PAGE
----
WASHINGTON — Rising foreclosures are weighing on the U.S. housing market, reducing prices and keeping new-home sales weak.
Foreclosed homes are usually sold at steep discounts, thereby lowering average prices. And by expanding the supply of low-priced previously occupied homes, foreclosures tend to limit demand for new homes.
Some economists expect foreclosures to keep prices under pressure this year, even though they think sales of previously occupied homes will rise.
Banks are stepping up foreclosures in about half the states. The increase comes after state officials settled a dispute in February with five of the biggest mortgage lenders over foreclosure abuses.
“Foreclosures, excess supply and weak demand will drive home prices … down at least another 5 percent,” said Patrick Newport, an economist at IHS Global Insight.
The Standard & Poor’s/Case-Shiller home-price index, released Tuesday, showed that prices dropped in February from January in 16 of the 20 cities it tracks. That’s the sixth straight decline.
And new-home sales fell sharply in March, the Commerce Department said. Sales dropped 7.1 percent to a seasonally adjusted annual rate of 328,000.
Still, there were good signs in both reports. New-home sales were revised sharply upward in February to show a 7.3 percent gain, much larger than initially reported. That suggests that warm winter weather might have pulled some sales into February that normally would have occurred in March.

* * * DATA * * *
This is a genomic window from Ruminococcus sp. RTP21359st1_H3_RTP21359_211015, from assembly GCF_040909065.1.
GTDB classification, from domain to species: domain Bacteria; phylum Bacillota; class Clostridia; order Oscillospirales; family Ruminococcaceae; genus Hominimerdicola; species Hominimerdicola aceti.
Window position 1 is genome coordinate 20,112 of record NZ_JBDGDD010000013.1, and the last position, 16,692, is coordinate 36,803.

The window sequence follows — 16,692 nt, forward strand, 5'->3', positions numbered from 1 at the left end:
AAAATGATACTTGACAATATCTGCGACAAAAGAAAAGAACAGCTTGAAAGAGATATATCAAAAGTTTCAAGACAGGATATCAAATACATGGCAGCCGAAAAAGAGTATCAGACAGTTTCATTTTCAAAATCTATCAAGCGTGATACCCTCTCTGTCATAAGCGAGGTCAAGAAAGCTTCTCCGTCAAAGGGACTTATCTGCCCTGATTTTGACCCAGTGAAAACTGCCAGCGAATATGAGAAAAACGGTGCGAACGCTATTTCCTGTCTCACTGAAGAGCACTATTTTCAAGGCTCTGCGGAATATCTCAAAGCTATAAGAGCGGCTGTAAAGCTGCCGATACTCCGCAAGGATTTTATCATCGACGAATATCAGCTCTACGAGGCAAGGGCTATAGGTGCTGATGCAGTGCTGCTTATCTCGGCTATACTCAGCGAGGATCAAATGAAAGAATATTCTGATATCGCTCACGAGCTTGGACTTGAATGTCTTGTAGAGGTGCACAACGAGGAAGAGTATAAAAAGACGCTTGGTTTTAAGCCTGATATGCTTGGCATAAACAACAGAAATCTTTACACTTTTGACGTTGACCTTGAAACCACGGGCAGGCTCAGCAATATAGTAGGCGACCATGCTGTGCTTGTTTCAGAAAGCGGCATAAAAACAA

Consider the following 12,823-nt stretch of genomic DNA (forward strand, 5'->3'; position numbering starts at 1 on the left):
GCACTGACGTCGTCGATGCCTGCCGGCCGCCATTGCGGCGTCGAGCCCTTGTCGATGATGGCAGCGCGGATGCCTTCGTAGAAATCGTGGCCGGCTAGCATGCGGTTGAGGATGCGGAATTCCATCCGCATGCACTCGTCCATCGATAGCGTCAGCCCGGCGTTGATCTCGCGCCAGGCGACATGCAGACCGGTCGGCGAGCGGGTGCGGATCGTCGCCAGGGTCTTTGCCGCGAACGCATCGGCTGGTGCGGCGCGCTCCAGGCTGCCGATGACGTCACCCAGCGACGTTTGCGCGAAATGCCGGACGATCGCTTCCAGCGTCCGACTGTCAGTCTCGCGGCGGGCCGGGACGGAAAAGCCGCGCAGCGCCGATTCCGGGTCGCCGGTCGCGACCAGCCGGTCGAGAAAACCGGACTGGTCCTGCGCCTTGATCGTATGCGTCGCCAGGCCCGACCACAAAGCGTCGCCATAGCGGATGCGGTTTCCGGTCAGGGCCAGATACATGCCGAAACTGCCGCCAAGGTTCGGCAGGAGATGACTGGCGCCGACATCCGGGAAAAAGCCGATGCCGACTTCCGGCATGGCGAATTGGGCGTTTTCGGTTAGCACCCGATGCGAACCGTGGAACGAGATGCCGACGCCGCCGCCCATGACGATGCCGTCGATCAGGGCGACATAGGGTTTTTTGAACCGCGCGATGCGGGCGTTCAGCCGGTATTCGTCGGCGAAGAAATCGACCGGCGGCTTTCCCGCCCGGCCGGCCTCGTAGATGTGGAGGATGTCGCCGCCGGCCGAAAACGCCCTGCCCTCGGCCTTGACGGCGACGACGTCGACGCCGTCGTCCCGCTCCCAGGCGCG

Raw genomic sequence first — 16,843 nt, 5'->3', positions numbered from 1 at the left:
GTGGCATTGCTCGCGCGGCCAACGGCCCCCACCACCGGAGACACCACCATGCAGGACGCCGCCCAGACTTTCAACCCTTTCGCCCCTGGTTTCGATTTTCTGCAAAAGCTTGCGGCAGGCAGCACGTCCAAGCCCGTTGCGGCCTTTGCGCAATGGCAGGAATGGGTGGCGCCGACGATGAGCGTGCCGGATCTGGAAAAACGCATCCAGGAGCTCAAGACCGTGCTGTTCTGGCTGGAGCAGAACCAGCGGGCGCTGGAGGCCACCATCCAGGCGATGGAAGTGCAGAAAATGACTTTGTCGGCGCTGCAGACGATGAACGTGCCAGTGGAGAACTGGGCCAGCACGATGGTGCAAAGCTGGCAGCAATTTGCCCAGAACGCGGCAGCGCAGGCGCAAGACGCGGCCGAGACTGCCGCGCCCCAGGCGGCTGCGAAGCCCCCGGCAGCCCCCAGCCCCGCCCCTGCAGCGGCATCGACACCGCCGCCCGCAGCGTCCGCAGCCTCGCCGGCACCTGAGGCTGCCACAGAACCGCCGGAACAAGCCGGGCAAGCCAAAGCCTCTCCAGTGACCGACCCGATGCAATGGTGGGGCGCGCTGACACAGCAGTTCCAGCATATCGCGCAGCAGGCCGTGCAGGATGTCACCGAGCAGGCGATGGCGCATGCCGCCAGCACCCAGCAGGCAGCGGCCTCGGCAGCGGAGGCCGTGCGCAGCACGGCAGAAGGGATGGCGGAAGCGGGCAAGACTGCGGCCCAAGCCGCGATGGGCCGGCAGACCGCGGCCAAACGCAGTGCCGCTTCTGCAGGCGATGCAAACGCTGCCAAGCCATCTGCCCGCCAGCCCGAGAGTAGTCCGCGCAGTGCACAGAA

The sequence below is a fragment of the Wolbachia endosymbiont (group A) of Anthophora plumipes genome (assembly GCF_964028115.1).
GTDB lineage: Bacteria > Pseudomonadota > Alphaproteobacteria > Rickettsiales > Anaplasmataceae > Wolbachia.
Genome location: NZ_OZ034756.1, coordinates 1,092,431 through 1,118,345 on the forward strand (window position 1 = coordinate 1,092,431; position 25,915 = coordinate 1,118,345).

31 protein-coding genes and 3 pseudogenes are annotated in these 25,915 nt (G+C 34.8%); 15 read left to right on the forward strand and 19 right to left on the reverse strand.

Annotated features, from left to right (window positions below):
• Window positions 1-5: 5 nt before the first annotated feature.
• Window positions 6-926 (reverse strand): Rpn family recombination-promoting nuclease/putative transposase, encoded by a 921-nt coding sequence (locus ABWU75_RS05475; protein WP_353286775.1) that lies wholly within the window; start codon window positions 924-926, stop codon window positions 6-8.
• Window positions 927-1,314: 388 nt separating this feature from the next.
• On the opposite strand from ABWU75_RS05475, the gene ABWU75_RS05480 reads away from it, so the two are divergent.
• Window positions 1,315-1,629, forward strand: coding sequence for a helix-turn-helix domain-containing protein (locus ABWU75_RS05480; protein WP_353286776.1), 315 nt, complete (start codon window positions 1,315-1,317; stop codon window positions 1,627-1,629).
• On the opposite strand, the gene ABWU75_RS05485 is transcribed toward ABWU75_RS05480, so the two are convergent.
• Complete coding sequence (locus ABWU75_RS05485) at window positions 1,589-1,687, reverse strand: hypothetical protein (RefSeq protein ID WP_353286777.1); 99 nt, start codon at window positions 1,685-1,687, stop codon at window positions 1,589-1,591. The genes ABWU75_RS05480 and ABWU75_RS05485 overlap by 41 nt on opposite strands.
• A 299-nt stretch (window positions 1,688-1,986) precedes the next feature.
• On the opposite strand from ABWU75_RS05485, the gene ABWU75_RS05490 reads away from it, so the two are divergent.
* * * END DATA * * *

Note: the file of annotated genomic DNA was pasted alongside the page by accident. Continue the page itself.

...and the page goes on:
As a result, new-home sales rose 7.5 percent in March compared with a year earlier.
And the pace of decline in the S&P/Case-Shiller index slowed. Some economists said that suggests prices are stabilizing. The index fell 3.5 percent over the 12 months that ended in February. That’s the smallest annual drop in a year.
Purchases of previously occupied homes, meanwhile, rose in January and February, making this winter the best for sales in five years. Such purchases dropped back in March, to a seasonally adjusted annual rate of 4.48 million.